Difference between Wall St. Banks (AIG) and local banks

By Sen.Doug Whitsett (R-Distr. 28)
One of the many repercussions of our current economic crisis
has been a lack of credit for the private sector, further slowing the
growth of economy. It is important, however, to isolate and understand
the source of this solvency problem. In today’s deluge of news headlines
on the financial crisis, the discussion of the financial institutions
involved in the turmoil has failed to distinguish between the
institutions that caused the mess that we are in and the institutions
that can help us solve it.
 

 

News reports that have blamed "banks" for the
credit crunch that we are experiencing are misleading; there is a very
big difference between the institutions that are at the root of the
problem-such as AIG, Bear Stearns, Merrill Lynch, and Lehman Brothers,
which are not banks-and traditional banks that are FDIC-insured as
depository institutions. Wall Street and Main Street banking are very
different, and the failure to distinguish between the two undermines
confidence of the traditional banking industry. It should be remembered
that it is the weakness of Wall Street banking, the non-bank lenders and
securitization markets that is driving the stories about the lack of
credit.
   
Traditional depository institutions, such as the community
banks that we have here in Oregon, make small business and personal
loans and should be considered a trusted repository for Oregonians’ hard
earned savings. Unlike the Wall Street financial institutions that are
dominating headlines, these banks are a part of their communities and
serve as the primary source of capital for local investments.

Oregon banks are and were subject to rigorous oversight by not only state, but
federal regulators as well, and very few made subprime mortgage loans.
Moreover, they employ approximately 20,000 Oregonians. Contrary to
current perceptions, the traditional community banking sector has
actually experienced an increase in lending during this recession.
According to the Federal Reserve, in the last year business loans
expanded by 11 percent, consumer loans expanded by 9 percent, and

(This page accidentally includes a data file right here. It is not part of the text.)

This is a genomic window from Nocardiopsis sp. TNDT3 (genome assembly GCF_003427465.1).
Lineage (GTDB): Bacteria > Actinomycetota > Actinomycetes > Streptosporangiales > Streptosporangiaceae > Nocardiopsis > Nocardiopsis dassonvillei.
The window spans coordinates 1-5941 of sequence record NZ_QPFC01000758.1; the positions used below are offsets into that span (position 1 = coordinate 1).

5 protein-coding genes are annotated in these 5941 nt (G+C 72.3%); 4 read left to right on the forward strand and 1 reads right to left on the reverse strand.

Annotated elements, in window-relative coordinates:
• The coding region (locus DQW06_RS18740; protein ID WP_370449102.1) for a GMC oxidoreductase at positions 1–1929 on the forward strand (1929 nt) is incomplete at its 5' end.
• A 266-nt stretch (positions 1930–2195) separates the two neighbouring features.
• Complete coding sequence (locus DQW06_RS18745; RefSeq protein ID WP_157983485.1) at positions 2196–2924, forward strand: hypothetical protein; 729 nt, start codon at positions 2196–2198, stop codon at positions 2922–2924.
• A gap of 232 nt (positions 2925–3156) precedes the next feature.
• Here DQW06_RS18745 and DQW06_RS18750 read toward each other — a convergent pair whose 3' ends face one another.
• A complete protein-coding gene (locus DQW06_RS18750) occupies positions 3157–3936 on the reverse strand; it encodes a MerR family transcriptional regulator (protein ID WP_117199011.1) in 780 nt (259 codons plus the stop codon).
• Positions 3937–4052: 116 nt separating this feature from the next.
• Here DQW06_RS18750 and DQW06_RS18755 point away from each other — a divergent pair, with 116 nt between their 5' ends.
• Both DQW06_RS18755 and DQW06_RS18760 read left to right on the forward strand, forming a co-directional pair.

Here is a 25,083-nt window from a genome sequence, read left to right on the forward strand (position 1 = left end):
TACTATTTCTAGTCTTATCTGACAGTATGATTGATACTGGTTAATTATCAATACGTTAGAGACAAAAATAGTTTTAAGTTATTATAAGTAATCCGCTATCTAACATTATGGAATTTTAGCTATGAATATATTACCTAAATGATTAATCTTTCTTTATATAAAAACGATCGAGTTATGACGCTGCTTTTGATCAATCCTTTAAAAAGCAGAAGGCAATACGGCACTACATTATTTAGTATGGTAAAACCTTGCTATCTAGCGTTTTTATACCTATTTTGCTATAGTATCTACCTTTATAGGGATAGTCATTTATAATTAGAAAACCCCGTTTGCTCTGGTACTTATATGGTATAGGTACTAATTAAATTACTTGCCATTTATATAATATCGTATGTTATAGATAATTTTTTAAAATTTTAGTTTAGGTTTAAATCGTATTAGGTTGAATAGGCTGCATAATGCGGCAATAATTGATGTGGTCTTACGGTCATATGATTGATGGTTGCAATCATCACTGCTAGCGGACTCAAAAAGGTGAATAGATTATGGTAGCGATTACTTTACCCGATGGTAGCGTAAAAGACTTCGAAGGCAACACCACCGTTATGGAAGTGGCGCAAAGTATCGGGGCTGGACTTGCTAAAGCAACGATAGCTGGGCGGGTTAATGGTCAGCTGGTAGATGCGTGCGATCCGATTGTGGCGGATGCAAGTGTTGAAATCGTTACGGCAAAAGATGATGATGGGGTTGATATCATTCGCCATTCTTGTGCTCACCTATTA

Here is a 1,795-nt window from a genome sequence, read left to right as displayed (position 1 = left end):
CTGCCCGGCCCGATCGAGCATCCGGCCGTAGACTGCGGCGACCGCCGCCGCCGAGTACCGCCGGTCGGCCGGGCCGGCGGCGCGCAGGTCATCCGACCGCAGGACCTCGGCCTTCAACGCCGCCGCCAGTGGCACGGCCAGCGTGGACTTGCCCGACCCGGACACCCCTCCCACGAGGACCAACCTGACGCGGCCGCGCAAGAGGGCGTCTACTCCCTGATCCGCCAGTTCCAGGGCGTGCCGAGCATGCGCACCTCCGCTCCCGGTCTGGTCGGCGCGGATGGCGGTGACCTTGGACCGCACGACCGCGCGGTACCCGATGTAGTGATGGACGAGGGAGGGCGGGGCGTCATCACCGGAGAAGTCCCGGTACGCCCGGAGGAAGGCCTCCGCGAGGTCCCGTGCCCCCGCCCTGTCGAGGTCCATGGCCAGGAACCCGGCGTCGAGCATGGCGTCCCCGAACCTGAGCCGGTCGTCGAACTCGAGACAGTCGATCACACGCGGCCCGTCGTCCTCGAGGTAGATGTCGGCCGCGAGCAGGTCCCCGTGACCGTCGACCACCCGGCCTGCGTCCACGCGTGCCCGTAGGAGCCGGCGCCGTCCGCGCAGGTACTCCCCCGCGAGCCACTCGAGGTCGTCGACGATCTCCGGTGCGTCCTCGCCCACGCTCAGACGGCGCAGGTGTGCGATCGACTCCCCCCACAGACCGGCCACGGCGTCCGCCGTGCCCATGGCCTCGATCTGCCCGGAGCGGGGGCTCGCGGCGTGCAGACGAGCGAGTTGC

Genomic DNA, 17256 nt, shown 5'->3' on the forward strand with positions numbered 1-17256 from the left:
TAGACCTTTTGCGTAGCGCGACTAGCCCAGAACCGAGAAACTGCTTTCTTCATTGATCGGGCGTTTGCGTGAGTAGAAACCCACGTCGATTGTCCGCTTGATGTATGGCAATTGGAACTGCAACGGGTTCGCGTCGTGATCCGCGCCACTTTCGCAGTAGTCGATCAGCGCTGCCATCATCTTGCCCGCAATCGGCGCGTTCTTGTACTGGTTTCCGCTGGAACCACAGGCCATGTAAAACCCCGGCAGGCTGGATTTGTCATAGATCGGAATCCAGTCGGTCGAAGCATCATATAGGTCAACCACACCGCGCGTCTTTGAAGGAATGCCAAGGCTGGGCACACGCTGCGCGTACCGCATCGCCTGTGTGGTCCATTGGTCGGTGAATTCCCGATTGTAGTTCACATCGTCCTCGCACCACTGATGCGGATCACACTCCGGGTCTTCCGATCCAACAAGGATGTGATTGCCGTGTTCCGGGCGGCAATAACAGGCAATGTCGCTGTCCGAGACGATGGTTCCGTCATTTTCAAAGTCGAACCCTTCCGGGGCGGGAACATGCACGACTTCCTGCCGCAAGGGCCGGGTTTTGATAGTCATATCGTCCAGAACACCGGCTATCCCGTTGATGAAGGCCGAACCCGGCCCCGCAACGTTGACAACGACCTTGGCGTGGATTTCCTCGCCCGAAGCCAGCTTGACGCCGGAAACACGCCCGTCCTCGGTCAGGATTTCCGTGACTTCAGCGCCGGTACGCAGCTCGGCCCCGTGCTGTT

overall business lending by banks expanded by 12 percent, indicating
that community banks can be a part of the solution to our financial
crisis if they are included. With this in mind, the policy
considerations affecting Oregon’s banks are crucial to the successful
restoration of our economy.
   
On Tuesday, two of Oregon’s House legislators proposed a
bill that would levy a 100 percent tax on executive bonuses paid by
Oregon banks that receive assistance from the U.S. Treasury’s Troubled
Asset Relief Program (TARP). The motivation for such a bill is the $165
million in executive bonuses that AIG has been paying out of federal
bailout money. A complement to this bill, which has not yet been
assigned a number, is HB 2784

<http://www.leg.state.or.us/09reg/measpdf/hb2700.dir/hb2784.intro.pdf> ,
which would create a state oversight board to review the activities of
institutions that receive federal money. These proposals are
inappropriate for our state and will result in very little increase in
revenue as only three Oregon-based banks received TARP money. Of those
three only two awarded bonuses which were relatively small and
predominantly in stock and non-equity incentive compensation.
   
The proposal of these bills illustrates the misperception and mismanaged
regulation of Oregon’s banking industry. It associates Oregon’s banking
industry with Wall Street institutions when our healthy community banks
practiced responsible fiscal policy by steering clear of the financial
instruments that led to the insolvency of institutions like AIG. That is
not to say, however, that the Federal government is misguided in its
consideration of a 90 percent tax on recipients of bonuses from AIG and
other such institutions.
   
The argument that bonuses and compensation for
management makes financial institutions more competitive is shallow and
does not address the root of the matter; the management decisions to
invest with complicated financial instruments, formulate subprime loans,
and engage in other highly leveraged financial activities are a
contributing factor to the economic turmoil we find ourselves in today.
    In an attempt to promote policy appropriate for Oregon’s
investment in small business industry, my office has introduced SB 890
<http://www.leg.state.or.us/09reg/measpdf/sb0800.dir/sb0890.intro.pdf>
to establish a small loan guarantee program.
   
This
bill directs the Economic and Community Development Department to
develop a program that guarantees loans or other forms of credit to
small businesses for
operational capital. Our economy is being confronted with otherwise
stable small businesses that are struggling for capital, shedding jobs,
and consequently some are failing because credit for operation loans is
unavailable. This bill provides a solution in that it creates a
temporary state loan guarantee program to help free up bank held capital
for access by small businesses for short term operating loans. This
proposal is only one of many possible solutions to our economic
problems; others are needed to encourage the relationship between
Oregon’s small businesses and their community banks. Most importantly,
the first step towards any solution is for Oregonians to have confidence
and trust in their local banks. It is also critical for legislators here
in Salem to make informed and sound policy decisions that support the
ability of our banks to provide services that contribute to the creation
of jobs and the investment that will encourage the economic recovery of
our state.
   
Please remember, if you don’t stand up for rural Oregon, no
one will!
Missed a Newsletter? Find a list of all Senator Whitsett’s Newsletters and Press Releases on
his website <http://www.leg.state.or.us/whitsett/> .

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